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# Write you some QuickCheck - Properties

This post is part of a series of posts on implementing a minimal version of QuickCheck from scratch. The source code is available on GitHub.

## Prelude

In QuickCheck the programmer writes assertions about logical properties that a function should fulfill.

Take `List.rev` as an example, which is a function that returns a new list with the elements in reverse order:

``````List.rev [1; 2; 3];;

val it : int list = [3; 2; 1]
``````

One logical property of `List.rev` is:

• Calling `List.rev` twice must return the elements in the original order.

Here’s an example assertion:

``````List.rev (List.rev [1; 2; 3]) = [1; 2; 3];;

val it : bool = true
``````

## A generic assertion

In the previous example `List.rev` was tested against an example value `[1; 2; 3]`. To make the assertion generic, the example value can be parameterized as any list:

``````fun xs -> List.rev (List.rev xs) = xs;;

val it : xs:'a list -> bool when 'a : equality = <fun:clo@33>
``````

QuickCheck will then attempt to generate a test case that falsifies the assertion. In order to do that, it needs to know which generator to use, to feed `xs` with random values.

## A generator for lists of integers

Values for `xs` need to be generated by a generator. The following one is for lists of type integer:

``````let g = Gen.list Gen.int;;

val g : Gen<int list>
``````

## QuickCheck Properties

Every possible value generated by the `g` generator must now be supplied to the assertion, as shown below:

``````fun xs -> List.rev (List.rev xs) = xs
|> Property.forAll g;;

val it : Property
``````

But what is `forAll`? This comes from predicate logic and essentially means that the assertion holds for all possible values generated by `g`:

``````let forAll (g : Gen<'a>) (f : ('a -> 'b)) : Property =
Prop(gen {
let!      x = g           (* Get 'a from the Gen<'a>. *)
let! actual = f x         (* Apply the value 'a to f. *)
|> convert  (* Turn it into a Property. *)
|> evaluate (* Get the results from it. *)
return { actual with Arguments = x.ToString() :: result.Arguments }
})
``````

In its simplest form, `Property` is a generator of `Result`, (`Gen<Result>`)1, which means we can easily try out a Property just as we would do with a generator.

``````type Property =
private
| Prop of Gen<Result>

and Result =
{ Ok : option<bool>
Arguments : list<string> }
``````

## Try out (see it pass)

Using only the `Gen` and `Property` modules, the assertion can be turned into a property and sampled:

``````fun xs -> xs |> List.rev |> List.rev = xs
|> Property.forAll g (* For each value generated by g, the property must hold. *)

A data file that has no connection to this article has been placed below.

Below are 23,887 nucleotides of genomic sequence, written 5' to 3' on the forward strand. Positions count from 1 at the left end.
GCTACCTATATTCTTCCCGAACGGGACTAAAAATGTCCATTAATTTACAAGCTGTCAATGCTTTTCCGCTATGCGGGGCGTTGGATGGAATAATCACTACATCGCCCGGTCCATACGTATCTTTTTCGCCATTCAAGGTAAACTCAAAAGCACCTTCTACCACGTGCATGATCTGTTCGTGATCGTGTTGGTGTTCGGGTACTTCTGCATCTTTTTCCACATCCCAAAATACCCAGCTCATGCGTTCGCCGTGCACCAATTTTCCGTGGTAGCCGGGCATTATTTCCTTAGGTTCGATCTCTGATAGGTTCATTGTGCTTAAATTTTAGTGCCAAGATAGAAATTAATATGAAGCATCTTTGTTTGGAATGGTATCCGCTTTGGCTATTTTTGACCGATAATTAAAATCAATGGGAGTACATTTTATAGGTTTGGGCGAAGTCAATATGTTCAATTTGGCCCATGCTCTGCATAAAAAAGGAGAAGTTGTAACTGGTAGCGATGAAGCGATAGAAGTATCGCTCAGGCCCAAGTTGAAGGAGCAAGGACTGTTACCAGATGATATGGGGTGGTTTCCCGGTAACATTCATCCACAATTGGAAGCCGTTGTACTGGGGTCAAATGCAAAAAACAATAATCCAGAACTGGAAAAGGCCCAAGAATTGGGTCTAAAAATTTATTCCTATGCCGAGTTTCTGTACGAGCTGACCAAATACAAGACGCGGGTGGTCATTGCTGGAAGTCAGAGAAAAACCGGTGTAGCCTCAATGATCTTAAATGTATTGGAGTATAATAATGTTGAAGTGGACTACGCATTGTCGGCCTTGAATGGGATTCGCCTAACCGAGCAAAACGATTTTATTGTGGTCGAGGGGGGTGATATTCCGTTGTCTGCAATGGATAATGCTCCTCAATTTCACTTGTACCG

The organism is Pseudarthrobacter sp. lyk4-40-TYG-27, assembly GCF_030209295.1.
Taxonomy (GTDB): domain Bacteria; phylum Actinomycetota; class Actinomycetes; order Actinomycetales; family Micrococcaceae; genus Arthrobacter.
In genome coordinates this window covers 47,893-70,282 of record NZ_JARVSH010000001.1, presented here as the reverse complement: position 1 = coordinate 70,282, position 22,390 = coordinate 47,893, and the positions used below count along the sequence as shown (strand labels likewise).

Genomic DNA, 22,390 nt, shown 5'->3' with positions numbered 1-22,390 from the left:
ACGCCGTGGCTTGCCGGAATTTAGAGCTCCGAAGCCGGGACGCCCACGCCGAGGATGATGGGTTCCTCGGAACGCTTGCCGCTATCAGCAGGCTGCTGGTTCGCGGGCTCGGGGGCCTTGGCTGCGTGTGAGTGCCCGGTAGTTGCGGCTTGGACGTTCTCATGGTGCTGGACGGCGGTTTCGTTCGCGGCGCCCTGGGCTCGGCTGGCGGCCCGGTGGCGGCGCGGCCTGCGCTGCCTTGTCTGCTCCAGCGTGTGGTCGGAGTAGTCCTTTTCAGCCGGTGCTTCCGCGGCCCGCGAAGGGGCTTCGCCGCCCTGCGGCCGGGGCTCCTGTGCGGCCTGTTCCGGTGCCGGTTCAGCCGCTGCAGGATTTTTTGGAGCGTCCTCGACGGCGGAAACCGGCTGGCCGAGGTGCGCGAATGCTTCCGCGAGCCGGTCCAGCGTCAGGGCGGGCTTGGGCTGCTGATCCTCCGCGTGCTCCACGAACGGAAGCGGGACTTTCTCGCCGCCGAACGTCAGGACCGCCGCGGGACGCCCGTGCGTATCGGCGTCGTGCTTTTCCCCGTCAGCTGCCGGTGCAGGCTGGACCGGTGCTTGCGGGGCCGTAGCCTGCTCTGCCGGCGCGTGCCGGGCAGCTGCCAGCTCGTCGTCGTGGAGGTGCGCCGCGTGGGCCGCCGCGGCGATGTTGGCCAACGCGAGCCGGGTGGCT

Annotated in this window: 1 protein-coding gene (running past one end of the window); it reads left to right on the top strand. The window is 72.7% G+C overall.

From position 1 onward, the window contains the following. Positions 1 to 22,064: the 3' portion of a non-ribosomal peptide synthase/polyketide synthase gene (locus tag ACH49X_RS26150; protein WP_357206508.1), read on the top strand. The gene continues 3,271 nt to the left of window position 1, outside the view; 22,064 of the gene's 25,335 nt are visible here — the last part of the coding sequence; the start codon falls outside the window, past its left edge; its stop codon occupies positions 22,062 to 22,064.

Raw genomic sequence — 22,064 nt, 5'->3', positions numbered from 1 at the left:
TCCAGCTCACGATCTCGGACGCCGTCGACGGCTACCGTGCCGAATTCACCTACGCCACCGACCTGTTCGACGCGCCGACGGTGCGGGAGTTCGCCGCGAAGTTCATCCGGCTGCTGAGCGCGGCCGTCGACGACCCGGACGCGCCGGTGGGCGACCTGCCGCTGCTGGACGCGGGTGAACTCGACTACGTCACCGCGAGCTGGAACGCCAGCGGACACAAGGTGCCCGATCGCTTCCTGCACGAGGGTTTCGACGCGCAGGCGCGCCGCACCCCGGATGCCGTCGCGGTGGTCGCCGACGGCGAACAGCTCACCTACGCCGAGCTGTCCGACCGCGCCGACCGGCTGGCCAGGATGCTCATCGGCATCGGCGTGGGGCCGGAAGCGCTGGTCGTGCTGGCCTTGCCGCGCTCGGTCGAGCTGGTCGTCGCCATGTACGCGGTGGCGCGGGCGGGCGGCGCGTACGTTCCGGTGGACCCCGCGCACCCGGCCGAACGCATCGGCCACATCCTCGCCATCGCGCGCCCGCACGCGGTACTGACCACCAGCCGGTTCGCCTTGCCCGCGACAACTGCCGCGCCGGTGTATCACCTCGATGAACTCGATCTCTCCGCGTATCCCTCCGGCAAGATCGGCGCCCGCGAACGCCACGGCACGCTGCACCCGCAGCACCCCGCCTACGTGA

|> Property.evaluate
|> Gen.sample;;

val it : Result list =
[ { Status = Some true
Args   = ["[]"] }

{ Status = Some true
Args   = [""] }

{ Status = Some true
Args = ["[-4; 2]"] }

{ Status = Some true
Args   = ["[-5; -2; -5; ... ]"] }

{ Status = Some true
Args   = [""] }

{ Status = Some true
Args   = ["[4; 9; -5; ... ]"] }

{ Status = Some true
Args   = ["[-1; 8; 9; ... ]"] }

{ Status = Some true
Args   = ["[9; 0; -15; ... ]"] }

{ Status = Some true
Args   = ["[-11; 18; -9; ... ]"] }
]
>
``````

The assertion holds for all cases, which means the ‘test’ passes.

## Try out (see it fail)

To see the ‘test’ fail, the assertion can be changed from

``````fun xs -> xs |> List.rev |> List.rev = xs
``````

to

``````fun xs -> xs |> List.rev = xs
``````

and run again:

``````fun xs -> xs |> List.rev = xs
|> Property.forAll g
|> Property.evaluate
|> Gen.sample;;

val it : Result list =
[ { Status = Some true
Args   = ["[]"] }

{ Status = Some false
Args   = ["[1; -1]"] }

{ Status = Some false
Args   = ["[-2; 2]"] }

{ Status = Some false
Args   = ["[3; 3; -3; ... ]"] }

{ Status = Some false
Args   = ["[-8; 9]"] }

{ Status = Some false
Args   = ["[1; -6; 11; ... ]"] }

{ Status = Some false
Args   = ["[-6; 16; -5; ... ]"] }

{ Status = Some false
Args   = ["[-1; 8; 6; ... ]"] }

{ Status = Some false
Args   = ["[4; 8; -8; ... ]"] }
]
>
``````

The test now fails. — But, there’s some noise in the results; the counter-example isn’t obvious.

It’d be wise if we can clean the noise by trying to report back the minimal counter-example. This process is called shrinking and will be shown over the next post(s).

1. To support shrinking, a Property needs to hold more information. As an example, see the Property in QuickCheck 2

━━━

This post has been filed under f# quickcheck

© 2016-05-27 Nikos Baxevanis <nikos.baxevanis@gmail.com>